This is the gas-phase structure of hypofluorous acid:

enter image description here

The solid-phase structure however has a bond angle of 101 degrees. Why is there a difference in the solid and gas phase bond angles?

Is this due to packing in the solid-phase? In the solid-phase the molecules should be much closer together than in the gas-phase, so I expect more intermolecular forces and interactions. However, what exactly would be responsible for the angle expansion in the solid phase? From one book I read that bond lengths often differ among the phases.

So what exactly is behind the bond angle expansion in the solid phase?


1 Answer 1


It is due to hydrogen bonding in the solid but not gas phase, in analogy to what occurs for the water bond angle.

From a VSPER point of view, the oxygen atom of one molecule would form a hydrogen bond with the hydrogen of another molecule, decreasing the repulsion of the lone pairs to be closer to that of the covalently bonded pairs, so the geometry would be closer to tetraherdral in the solid phase than in the gas phase.

  • $\begingroup$ Thank you; I had suspected hydrogen bonding or some kind of intermolecular force. So how does hydrogen bonding decrease lone pair repulsion? I'm guessing that the partial positively charged hydrogen on one molecule, by forming a "bond" with a lone pair on another molecule, will "dilute" the strength of the lone pair to repel; I think of physics and point charges and vector addition of all the forces on a point charge. Also couldn't the partially positively charged hydrogen bond with a lone pair on fluorine too? I know this isn't strictly hydrogen bonding but this is another factor, right? $\endgroup$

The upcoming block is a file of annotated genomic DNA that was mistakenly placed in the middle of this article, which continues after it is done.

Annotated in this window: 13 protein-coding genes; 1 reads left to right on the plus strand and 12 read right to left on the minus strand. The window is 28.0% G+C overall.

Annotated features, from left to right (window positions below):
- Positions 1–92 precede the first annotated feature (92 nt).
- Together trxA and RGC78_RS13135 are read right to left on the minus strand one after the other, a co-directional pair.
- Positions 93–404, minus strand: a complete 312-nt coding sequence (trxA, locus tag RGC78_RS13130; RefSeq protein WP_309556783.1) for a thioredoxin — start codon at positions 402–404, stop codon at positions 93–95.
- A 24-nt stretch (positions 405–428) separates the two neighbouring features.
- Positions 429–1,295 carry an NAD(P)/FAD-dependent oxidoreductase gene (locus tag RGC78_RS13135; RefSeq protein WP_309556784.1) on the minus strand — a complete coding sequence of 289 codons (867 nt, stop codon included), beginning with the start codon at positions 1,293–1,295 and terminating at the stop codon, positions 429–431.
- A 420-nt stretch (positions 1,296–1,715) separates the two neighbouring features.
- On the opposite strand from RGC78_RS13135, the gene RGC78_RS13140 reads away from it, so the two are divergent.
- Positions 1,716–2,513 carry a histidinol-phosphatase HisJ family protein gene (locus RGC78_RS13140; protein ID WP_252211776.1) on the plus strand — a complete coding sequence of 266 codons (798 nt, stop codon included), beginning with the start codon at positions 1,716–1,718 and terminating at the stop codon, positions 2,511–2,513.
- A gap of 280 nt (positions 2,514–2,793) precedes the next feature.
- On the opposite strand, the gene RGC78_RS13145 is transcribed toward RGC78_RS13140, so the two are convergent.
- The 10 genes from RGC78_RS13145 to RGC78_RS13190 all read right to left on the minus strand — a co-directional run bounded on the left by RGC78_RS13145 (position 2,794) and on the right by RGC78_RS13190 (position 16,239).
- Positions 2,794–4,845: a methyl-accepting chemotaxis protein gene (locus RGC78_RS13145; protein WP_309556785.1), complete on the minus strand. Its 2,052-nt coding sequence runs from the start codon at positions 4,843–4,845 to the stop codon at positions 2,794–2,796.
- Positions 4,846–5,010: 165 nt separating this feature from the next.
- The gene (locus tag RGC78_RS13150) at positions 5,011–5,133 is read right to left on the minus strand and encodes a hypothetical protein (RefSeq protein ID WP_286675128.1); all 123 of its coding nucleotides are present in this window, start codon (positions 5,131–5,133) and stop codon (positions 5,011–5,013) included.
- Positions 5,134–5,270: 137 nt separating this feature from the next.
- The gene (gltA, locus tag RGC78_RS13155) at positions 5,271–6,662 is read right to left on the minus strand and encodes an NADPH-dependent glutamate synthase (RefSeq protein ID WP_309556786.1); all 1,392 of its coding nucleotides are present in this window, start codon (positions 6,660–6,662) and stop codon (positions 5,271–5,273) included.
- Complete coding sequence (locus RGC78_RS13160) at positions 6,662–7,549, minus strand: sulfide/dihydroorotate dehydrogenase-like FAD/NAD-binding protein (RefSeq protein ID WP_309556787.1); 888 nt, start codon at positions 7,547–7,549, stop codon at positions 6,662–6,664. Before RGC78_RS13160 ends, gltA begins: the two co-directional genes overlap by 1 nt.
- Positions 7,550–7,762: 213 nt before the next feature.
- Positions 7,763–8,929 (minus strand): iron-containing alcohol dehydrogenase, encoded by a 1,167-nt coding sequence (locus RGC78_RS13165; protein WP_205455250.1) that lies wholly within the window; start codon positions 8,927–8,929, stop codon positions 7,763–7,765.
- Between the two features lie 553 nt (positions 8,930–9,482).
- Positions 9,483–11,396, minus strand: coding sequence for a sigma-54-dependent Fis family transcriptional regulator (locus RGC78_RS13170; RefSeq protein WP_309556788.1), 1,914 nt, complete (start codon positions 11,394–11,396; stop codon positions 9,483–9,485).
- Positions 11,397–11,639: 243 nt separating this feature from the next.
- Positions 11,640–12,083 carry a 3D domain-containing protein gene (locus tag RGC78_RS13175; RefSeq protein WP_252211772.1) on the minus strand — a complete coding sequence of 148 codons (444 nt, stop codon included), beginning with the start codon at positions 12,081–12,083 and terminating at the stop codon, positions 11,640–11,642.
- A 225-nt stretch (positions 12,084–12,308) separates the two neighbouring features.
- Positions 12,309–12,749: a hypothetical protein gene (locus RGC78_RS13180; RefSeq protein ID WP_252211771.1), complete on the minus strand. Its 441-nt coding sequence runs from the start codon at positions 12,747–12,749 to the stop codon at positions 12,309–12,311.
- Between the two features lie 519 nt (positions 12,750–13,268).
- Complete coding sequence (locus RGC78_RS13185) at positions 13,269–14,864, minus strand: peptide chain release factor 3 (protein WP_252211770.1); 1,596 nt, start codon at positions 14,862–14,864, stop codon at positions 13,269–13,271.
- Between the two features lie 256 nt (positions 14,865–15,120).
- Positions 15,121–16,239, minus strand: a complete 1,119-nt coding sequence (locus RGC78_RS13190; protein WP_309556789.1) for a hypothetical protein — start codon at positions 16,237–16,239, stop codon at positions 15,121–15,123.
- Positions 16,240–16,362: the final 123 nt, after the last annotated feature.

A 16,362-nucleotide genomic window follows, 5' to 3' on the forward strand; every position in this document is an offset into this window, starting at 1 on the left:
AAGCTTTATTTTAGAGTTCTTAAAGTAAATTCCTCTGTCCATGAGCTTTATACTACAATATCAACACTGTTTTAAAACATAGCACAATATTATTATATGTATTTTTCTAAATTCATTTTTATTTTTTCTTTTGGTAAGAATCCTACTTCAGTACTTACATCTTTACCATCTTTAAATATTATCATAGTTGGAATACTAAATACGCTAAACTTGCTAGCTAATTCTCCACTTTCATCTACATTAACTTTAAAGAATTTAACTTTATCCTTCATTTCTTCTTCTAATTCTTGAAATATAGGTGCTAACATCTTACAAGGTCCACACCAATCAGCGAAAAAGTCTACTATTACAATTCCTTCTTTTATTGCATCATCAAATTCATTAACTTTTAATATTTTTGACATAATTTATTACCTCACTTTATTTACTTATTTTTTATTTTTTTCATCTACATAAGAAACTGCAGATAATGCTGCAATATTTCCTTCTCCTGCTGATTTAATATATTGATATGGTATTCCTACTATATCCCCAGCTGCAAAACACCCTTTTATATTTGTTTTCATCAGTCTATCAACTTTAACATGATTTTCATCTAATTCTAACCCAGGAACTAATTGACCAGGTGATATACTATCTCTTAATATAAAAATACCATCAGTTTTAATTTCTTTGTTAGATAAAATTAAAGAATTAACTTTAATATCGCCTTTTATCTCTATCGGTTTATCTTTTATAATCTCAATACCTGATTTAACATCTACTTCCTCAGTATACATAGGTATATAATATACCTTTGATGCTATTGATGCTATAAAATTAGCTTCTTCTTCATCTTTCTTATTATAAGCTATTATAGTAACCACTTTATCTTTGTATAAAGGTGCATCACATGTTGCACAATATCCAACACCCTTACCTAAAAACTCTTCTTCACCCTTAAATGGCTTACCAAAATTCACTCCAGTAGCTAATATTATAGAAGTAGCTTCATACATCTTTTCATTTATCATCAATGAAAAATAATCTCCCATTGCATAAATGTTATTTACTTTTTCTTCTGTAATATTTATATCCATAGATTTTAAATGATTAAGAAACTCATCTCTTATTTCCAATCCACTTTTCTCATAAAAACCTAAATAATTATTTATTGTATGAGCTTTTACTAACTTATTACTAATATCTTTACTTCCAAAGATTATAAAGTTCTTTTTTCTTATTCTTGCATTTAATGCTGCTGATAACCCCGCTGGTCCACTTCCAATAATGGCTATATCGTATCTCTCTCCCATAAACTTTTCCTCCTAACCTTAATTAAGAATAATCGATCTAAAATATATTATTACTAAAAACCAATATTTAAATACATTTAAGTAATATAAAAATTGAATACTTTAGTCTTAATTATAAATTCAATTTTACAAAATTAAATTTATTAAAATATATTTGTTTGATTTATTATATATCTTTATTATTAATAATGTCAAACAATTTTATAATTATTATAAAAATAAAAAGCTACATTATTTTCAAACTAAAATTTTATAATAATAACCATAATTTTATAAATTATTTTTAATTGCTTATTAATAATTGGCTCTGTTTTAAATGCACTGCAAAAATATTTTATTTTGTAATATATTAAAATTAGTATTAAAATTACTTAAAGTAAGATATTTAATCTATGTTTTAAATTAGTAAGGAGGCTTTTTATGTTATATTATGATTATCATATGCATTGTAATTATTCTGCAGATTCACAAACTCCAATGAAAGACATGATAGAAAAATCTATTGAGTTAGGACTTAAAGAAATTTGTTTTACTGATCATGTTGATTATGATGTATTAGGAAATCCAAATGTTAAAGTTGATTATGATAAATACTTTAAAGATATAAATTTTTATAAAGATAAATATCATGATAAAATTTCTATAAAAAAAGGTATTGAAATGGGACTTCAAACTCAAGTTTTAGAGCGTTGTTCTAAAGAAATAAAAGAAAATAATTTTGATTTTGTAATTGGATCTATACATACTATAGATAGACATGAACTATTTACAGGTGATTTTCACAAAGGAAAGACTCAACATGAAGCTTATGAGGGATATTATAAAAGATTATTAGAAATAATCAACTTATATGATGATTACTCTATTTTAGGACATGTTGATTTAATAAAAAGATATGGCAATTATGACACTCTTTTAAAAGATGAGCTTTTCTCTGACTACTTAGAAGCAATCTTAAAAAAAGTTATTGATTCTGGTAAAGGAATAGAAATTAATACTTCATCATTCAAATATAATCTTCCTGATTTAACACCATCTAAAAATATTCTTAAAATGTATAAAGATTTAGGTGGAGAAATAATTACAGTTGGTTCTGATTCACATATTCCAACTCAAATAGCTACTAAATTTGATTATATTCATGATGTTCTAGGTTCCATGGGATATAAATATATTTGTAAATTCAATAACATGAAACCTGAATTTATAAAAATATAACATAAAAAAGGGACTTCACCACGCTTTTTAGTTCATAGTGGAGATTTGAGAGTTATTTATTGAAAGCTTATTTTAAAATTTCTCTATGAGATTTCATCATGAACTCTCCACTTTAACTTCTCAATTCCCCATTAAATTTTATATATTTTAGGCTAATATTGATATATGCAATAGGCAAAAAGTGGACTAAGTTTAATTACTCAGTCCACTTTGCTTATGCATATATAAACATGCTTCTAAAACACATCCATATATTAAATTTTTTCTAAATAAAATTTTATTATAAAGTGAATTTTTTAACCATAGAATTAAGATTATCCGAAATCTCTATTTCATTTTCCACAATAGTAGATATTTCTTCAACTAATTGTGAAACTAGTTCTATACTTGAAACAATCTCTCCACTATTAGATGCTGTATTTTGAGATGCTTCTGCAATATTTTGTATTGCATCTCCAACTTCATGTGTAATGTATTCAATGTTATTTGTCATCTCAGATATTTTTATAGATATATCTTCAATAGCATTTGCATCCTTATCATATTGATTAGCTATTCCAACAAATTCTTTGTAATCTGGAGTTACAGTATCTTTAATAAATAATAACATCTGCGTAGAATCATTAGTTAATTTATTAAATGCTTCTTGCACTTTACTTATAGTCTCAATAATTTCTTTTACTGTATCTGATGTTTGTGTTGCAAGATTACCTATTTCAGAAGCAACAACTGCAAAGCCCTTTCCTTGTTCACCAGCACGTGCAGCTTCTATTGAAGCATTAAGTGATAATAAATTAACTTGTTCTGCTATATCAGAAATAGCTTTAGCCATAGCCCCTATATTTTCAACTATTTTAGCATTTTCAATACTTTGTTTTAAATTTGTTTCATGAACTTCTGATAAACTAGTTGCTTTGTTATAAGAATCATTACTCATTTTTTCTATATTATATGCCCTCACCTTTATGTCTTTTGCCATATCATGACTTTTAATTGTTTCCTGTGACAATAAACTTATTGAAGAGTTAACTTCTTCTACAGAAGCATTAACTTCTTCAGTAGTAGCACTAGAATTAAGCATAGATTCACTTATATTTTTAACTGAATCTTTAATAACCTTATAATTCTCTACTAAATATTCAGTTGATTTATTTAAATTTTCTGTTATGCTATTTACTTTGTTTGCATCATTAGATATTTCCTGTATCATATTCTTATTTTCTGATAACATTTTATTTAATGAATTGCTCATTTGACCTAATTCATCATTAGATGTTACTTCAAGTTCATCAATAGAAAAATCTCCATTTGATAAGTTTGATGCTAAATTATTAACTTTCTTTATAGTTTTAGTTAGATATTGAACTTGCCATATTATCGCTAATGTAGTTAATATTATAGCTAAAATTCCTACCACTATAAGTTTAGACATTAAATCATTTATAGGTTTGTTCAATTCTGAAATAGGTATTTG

– Dissenter
    Commented May 20, 2014 at 18:20
  • 1
    $\begingroup$ The crystal structure is solved in this reference: onlinelibrary.wiley.com/doi/10.1002/anie.198803921/abstract The hydrogen bond does go between two oxygen atoms. Fluorine can certainly participate in hydrogen bonds, but doesn't in this case. There is discussion of both possibilities in the reference. $\endgroup$
    – DavePhD
    Commented May 20, 2014 at 18:41
  • $\begingroup$ Thank you very much! One of my former chem profs had a near obsession with bond angles and now we both do (hence my question). I'll enjoy the paper (edit: once I figure out how to access it). $\endgroup$
    – Dissenter
    Commented May 20, 2014 at 18:42
  • $\begingroup$ You can download the document from this link : booksc.org/book/479656 (however i'm not sure if it is the complete document) $\endgroup$
    – user2117
    Commented May 21, 2014 at 13:08

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